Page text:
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US says it regrets killing 9 Afghan children
( 2003-12-08 09:05) (Agencies)

The U.S. military voiced regret on Sunday for killing nine children in Afghanistan during a weekend air strike it said was meant to target a guerrilla commander.

The children were playing on Saturday in the walled compound of a house at Makur, 50 miles southwest of the town of Ghazni, when the U.S. A-10 aircraft attacked with gunfire.

An Afghan woman clad in a burqa walks past a soldier in Kabul on December 7, 2003.    [Reuters]
A statement from U.S. military spokesman Lieutenant-Colonel Bryan Hilferty regretted the loss of innocent life and said the "tragic incident" was being investigated.

The military said their bodies were found by troops of the U.S.-led force near that of a "known terrorist."

The U.S. ambassador identified the man as Mullah Wazir, a local figure who bragged of attacks on aid workers, but Afghan officials disputed the assertion Mullah Wazir was killed.

"It has not been ascertained if Mullah Wazir was killed or not, but the house was his," said Haji Assadullah, governor of Ghazni province.

Officials also said two Indians were abducted by suspected Taliban fighters in a southern province on Saturday, while two Turkish laborers detained by an Afghan chieftain over a land dispute were freed on Sunday, Turkish officials said.

Initially authorities believed the Turks, taking part in a well-digging project, had been snatched by Taliban guerrillas or their allies when they disappeared on Friday near the village of Khake Jabar, about 16 miles east of Kabul.

The United Nations said it was "profoundly distressed" by the children's deaths, which it said could have a negative impact among Afghans in the troubled south.

It called for a swift investigation and for the results to be made public.

"This incident, which follows similar incidents, adds to a sense of insecurity and fear in the country," U.N. Special Representative Lakhdar Brahimi said in a statement.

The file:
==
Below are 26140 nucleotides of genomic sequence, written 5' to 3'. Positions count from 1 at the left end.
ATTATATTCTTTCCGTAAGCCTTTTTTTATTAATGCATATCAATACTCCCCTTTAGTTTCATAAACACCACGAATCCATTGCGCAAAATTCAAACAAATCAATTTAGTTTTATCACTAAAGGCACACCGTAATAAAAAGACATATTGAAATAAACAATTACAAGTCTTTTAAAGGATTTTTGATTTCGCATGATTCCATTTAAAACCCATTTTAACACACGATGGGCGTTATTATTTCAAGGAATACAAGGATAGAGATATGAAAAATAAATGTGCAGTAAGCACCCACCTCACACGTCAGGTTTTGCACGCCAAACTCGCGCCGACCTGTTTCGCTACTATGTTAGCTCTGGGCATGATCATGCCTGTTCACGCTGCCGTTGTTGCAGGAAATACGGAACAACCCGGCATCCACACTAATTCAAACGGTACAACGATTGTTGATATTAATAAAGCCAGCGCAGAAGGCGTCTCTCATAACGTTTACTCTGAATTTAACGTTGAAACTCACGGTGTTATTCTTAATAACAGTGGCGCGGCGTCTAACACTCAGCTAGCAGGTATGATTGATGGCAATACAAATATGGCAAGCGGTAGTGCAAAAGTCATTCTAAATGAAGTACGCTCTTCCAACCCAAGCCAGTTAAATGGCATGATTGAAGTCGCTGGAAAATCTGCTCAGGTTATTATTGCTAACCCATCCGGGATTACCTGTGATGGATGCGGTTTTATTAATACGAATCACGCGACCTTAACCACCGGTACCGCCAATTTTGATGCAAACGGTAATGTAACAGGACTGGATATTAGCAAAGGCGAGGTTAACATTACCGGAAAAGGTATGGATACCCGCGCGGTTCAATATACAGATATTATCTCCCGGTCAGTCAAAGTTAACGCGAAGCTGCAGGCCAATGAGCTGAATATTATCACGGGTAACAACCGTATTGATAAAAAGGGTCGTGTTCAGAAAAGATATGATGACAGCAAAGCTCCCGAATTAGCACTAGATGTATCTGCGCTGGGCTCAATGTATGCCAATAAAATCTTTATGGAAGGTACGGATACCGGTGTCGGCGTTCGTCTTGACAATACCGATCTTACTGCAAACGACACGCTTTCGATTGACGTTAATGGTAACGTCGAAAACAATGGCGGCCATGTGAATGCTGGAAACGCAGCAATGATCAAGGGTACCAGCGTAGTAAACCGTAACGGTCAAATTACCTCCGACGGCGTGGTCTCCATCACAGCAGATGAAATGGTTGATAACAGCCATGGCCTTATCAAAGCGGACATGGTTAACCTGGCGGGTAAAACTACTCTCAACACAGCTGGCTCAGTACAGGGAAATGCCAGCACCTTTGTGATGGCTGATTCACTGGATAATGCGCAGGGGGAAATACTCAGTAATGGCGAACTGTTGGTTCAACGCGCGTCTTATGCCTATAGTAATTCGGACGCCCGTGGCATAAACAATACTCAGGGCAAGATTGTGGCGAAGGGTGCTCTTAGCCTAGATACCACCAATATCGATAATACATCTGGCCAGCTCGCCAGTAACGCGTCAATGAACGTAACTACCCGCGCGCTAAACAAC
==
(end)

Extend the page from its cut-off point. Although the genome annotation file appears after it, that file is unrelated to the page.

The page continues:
U.S.-led forces have been pursuing remnants of the Taliban overthrown in late 2001 along with Islamic militant allies including members of Osama bin Laden's al Qaeda network, blamed by Washington for the September 11 attacks among others.


The U.S. ambassador, Zalmay Khalilzad, said Mullah Wazir was "a known financier, organizer and facilitator of terrorist activity" involved in attacks on Afghans working on the Kabul-Kandahar highway and aid workers.

Hours after the strike, suspected Taliban guerrillas kidnapped two Indians working on a U.S.-funded road in neighboring Zabul province.

Interior Minister Ali Ahmad Jalali said Taliban commander Mullah Roazi, responsible for kidnapping a Turkish road engineer in late October, had been in a village close to where the Indians were abducted, but he did not know if he was to blame.

The kidnapping of the Indians was yet another blow to the single largest reconstruction scheme in Afghanistan, a road project which has been hit by a wave of deadly attacks.

The deaths of the children will likely add to the problems Washington has faced winning hearts and minds in the troubled south, where militants are most active, ahead of elections due next year.

In November, six civilians were killed in an air strike in the southern province of Paktika, and nearly three weeks before that eight members of the same family, including children, died in a similar attack in the province of Nuristan.

In July last year the Afghan government said 48 people had been killed and 117 hurt in Uruzgan province when a U.S. AC-130 gunship attacked a wedding party. The U.S. military said 34 died and 50 were hurt -- mostly women and children -- but said the aircraft had come under fire.

Also on Saturday, a bomb blast in the city of Kandahar wounded at least 18 people.

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